The United States and Russia were holding a fresh round of talks in Geneva on Wednesday aimed at stabilizing the thorny relationship between Moscow and Washington.
The talks are a continuation of the strategic dialogue which started last month in the Swiss city with the first summit between Russian President Vladimir Putin and US President Joe Biden.
The meeting is taking place behind closed doors and with no media present, said AFP.
The talks, being led by US Deputy Secretary of State Wendy Sherman and Russian Deputy Foreign Minister Sergei Ryabkov, are expected to last most of the day.
Moscow and Washington have both toned down expectations, with no spectacular results expected from the meeting -- just as with the June 16 presidential summit.
The talks will cover the thorny issue of arms control. Bonnie Jenkins, who one week ago was confirmed as the under secretary of state for arms control and international security affairs, is part of the US delegation.
"Through this dialogue, we seek to lay the groundwork for future arms control and risk reduction measures," the State Department said when announcing Wednesday's Geneva talks.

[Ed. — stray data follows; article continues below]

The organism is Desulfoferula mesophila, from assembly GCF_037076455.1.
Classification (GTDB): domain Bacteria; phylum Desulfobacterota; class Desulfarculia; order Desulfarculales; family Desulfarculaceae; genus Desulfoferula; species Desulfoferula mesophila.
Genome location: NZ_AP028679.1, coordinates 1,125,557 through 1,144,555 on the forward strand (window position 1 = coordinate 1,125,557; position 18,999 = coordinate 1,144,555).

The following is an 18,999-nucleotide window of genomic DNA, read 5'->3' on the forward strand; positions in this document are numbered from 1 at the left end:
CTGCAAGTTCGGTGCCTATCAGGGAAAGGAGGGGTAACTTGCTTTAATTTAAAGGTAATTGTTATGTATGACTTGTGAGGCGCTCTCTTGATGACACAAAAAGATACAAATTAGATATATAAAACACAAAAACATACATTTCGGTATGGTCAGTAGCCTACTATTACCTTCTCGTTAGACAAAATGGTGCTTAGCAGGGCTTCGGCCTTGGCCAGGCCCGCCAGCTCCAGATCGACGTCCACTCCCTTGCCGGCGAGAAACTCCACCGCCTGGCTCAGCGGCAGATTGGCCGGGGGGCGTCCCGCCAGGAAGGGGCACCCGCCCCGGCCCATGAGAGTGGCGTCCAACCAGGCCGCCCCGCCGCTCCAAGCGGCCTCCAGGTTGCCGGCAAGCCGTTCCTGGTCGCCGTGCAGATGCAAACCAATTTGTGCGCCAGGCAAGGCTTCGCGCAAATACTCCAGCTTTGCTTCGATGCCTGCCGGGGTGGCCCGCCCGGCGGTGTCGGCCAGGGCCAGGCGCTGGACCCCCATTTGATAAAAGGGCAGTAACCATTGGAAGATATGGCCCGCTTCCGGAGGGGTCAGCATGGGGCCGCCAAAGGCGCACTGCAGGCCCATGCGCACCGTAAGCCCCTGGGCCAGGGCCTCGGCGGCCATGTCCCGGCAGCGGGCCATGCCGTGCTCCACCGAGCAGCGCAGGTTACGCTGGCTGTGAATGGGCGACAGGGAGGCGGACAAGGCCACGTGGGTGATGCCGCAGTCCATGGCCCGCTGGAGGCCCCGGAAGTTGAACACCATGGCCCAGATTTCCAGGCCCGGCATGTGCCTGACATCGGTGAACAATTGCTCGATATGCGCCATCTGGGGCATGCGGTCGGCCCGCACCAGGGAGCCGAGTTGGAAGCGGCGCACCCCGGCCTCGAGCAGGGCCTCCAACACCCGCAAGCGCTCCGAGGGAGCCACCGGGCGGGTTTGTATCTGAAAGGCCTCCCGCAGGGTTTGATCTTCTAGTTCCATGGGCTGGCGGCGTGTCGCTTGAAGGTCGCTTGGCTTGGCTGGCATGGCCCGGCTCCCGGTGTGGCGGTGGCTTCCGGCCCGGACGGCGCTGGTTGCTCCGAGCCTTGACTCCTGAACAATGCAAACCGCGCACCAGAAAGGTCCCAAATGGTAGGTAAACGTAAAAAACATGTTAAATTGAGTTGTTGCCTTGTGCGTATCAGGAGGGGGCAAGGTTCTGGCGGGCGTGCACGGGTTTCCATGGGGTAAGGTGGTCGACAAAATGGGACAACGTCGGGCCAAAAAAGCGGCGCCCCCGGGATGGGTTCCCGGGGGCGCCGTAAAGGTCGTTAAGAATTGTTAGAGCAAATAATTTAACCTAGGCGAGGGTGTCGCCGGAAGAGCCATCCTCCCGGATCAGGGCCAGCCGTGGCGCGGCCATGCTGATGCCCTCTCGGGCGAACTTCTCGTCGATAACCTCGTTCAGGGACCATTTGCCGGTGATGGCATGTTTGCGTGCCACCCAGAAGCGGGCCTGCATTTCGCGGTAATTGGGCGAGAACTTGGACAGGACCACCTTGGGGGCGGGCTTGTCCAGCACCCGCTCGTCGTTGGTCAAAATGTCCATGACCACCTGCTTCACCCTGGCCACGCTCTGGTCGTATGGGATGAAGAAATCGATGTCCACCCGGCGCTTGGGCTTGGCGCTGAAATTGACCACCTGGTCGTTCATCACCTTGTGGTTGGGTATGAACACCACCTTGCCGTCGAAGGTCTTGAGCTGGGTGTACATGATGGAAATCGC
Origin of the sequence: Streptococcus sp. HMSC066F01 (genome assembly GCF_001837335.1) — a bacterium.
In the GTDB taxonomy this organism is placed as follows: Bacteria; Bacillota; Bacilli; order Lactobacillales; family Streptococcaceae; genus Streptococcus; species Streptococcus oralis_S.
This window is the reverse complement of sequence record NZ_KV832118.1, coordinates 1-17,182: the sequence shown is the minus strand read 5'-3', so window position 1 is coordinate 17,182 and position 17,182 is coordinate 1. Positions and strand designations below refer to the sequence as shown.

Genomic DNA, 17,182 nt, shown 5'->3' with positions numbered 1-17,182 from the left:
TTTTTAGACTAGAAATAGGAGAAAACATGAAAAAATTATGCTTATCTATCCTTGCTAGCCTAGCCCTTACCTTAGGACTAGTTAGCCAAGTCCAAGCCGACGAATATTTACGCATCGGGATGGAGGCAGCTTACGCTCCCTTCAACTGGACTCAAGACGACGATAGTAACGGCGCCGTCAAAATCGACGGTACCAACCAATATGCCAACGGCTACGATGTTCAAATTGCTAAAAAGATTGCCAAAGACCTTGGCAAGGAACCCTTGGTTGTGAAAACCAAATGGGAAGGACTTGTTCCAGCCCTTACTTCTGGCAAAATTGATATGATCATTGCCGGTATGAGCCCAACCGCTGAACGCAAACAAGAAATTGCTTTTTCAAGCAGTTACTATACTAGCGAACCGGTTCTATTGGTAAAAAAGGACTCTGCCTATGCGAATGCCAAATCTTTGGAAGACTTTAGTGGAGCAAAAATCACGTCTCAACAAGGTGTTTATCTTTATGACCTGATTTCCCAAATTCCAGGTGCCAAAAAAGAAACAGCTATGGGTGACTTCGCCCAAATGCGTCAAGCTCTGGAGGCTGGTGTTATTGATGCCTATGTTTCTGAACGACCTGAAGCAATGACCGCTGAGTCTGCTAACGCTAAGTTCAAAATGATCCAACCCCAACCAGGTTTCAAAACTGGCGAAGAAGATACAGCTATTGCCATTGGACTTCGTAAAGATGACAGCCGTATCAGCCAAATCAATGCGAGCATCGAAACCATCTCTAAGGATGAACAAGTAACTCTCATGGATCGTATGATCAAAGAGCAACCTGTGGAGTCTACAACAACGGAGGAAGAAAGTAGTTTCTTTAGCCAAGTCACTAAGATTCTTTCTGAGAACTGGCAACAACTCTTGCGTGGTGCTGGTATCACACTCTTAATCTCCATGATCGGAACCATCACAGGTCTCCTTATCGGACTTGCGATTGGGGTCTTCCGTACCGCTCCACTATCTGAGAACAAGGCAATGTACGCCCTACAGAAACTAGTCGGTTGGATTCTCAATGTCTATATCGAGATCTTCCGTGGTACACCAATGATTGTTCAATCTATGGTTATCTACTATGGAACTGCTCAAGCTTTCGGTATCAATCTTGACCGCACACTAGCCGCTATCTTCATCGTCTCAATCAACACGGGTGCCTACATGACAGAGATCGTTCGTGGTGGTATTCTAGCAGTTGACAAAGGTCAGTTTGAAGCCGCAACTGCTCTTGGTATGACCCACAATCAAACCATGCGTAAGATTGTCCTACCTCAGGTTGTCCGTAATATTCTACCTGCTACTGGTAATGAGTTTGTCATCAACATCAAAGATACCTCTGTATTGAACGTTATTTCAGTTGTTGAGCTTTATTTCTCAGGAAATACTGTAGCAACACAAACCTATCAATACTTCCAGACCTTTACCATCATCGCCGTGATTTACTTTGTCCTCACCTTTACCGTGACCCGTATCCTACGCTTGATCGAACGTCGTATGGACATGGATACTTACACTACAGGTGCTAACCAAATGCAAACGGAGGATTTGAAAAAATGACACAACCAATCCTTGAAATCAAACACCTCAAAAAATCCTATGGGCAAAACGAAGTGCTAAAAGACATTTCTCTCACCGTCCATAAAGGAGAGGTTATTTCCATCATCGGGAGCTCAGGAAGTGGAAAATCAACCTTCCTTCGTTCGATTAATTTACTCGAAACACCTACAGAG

Ryabkov told Russian news agencies on Tuesday that the talks would allow Moscow to "understand how serious the mindset of our US colleagues is in terms of establishing a concentrated, energetic dialogue in strategic stability".
But he added: "I would not raise the bar of expectations."
- Strained ties -
The diplomacy comes amid tensions on multiple fronts between the two nations.
Washington has warned the Kremlin it will take action if Moscow does not stop the wave of cyberattacks which, according to the US authorities, are largely coming from Russian territory.
Moscow denies any responsibility.
Biden on Tuesday voiced concern about the recent increase in cyberattacks, including via ransomware, which typically see hackers encrypting victims' data and then demanding money for restored access.
He also accused Putin of seeking to disrupt the 2022 US congressional elections by spreading "misinformation".
"It's a pure violation of our sovereignty," he said, while lashing out at his Russian counterpart.
Putin has "a real problem, he is sitting on top of an economy that has nuclear weapons and nothing else," Biden said. "He knows he is in real trouble, which makes him even more dangerous in my view."
Putin has nonetheless welcomed Biden's efforts to bring more predictability to the relationship between the two global powerhouses.
During their Geneva summit last month, the two presidents, who hold the world's largest nuclear arsenals, shook hands and spoke for more than three hours.
They stressed the importance of dialogue, noting that even at the height of the Cold War, Moscow and Washington spoke to each other to avoid the worst.